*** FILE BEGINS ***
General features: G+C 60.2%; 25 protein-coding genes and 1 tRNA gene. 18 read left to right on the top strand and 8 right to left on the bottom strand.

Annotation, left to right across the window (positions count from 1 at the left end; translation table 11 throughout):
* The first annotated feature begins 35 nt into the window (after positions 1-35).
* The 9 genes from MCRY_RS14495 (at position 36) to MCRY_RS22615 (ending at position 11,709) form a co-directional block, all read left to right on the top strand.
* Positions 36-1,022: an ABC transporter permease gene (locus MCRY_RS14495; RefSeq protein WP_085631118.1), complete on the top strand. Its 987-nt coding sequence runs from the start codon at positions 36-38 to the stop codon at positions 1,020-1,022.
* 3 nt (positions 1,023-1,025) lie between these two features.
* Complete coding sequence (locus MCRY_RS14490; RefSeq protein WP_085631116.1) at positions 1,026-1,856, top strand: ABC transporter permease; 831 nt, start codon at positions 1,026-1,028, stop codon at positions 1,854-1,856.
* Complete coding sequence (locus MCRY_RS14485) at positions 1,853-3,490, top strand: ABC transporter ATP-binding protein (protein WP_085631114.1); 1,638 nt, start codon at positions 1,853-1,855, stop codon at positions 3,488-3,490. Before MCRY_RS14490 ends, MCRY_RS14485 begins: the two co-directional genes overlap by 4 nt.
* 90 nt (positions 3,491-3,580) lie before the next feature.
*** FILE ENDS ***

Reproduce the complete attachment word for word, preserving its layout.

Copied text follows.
General features: G+C 60.2%; 25 protein-coding genes and 1 tRNA gene. 18 read left to right on the top strand and 8 right to left on the bottom strand.

Annotation, left to right across the window (positions count from 1 at the left end; translation table 11 throughout):
* The first annotated feature begins 35 nt into the window (after positions 1-35).
* The 9 genes from MCRY_RS14495 (at position 36) to MCRY_RS22615 (ending at position 11,709) form a co-directional block, all read left to right on the top strand.
* Positions 36-1,022: an ABC transporter permease gene (locus MCRY_RS14495; RefSeq protein WP_085631118.1), complete on the top strand. Its 987-nt coding sequence runs from the start codon at positions 36-38 to the stop codon at positions 1,020-1,022.
* 3 nt (positions 1,023-1,025) lie between these two features.
* Complete coding sequence (locus MCRY_RS14490; RefSeq protein WP_085631116.1) at positions 1,026-1,856, top strand: ABC transporter permease; 831 nt, start codon at positions 1,026-1,028, stop codon at positions 1,854-1,856.
* Complete coding sequence (locus MCRY_RS14485) at positions 1,853-3,490, top strand: ABC transporter ATP-binding protein (protein WP_085631114.1); 1,638 nt, start codon at positions 1,853-1,855, stop codon at positions 3,488-3,490. Before MCRY_RS14490 ends, MCRY_RS14485 begins: the two co-directional genes overlap by 4 nt.
* 90 nt (positions 3,491-3,580) lie before the next feature.